Puns and other wordplay are notoriously difficult to translate well or smoothly. Alter opens this chapter with an example of a pun in a John Donne poem before turning to Hebrew. “It seems to me better to try for equivalences than to give readers the misleading impression that the Hebrew has a single flat meaning,” Alter writes, before describing how richly puns and wordplay permeate the book of Job. This chapter gives readers a taste of Alter’s painstaking work to approximate some of the poetic puns in various psalms and prophetic books.

Rhythm is another tough area to translate and Alter asserts that the King James translation does a decent, if inconsistent, job of maintaining the rhythmic integrity of the Hebrew. Alter uses his literary background to help readers understand what he means by imagining an overzealous copyeditor messing with Moby Dick—e.g., what if, instead of leaving Melville’s words that the whale “has no face,” the editor replaced “face” with “countenance”; or, what if the end of chapter twenty-seven was changed from “called a coward here, hailed a hero there,” to “stigmatized as a coward here, celebrated as a hero there.” Such changes mess with the rhythm in ways that Alter recognizes in most modern English translations of the Bible. Alter holds up the parable of the ewe lamb told by Nathan to David as an example, noting that it is “set off lexically from the larger narrative, but this distinctiveness can scarcely be intimated in translation” (86). Even the well-loved Twenty-third Psalm is impossible to convey in its true compact rhythm, given that what takes five words to express in English—“The Lord is my shepherd”—takes only two in Hebrew.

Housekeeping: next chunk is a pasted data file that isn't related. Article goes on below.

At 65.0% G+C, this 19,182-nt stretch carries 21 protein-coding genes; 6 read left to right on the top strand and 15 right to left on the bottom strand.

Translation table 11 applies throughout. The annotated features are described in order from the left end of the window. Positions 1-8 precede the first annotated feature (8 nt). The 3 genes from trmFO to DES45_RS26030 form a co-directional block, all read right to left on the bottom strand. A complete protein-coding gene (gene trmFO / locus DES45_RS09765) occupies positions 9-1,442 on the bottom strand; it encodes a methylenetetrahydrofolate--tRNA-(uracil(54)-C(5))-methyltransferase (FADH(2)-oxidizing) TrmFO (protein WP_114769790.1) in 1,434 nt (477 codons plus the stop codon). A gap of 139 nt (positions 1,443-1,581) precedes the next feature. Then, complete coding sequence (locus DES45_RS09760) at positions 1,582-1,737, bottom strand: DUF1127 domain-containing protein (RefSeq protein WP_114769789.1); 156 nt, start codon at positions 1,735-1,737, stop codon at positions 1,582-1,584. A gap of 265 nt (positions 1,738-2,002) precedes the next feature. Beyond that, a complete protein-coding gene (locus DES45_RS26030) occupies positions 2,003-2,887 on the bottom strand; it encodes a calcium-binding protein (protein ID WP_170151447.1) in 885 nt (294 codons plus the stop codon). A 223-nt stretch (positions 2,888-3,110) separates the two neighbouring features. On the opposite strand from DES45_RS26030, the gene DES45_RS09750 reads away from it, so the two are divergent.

Alter closes with a discussion of dialogue, asserting that “dialogue is the vital center of biblical narrative” (103), and he makes a case that English translations have not paid attention to the subtleties of dialogue, with extensive examples from Sarah, Joseph, and Jephthah. Sometimes Alter’s criticisms of other translations are almost catty, such as when being baffled by translations referring to menstruation, or comments such as this: “The translators are probably remembering the Shakespeare they read in high school” (120).

Alter’s translations are definitely worth using for sermon preparation and Bible study, and this companion volume to his translation will make reading those translations a richer experience.

Elizabeth Felicetti is the book reviews editor for Episcopal Café.

The Art of Bible Translation

Robert Alter

Princeton University


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Simon Burris

I find that it is very difficult explain various problems of translation to people without the languages. No doubt this difficulty points to my limitations as a teacher. My hat goes off to anyone who can get even a little of the feel of translation across to the general public.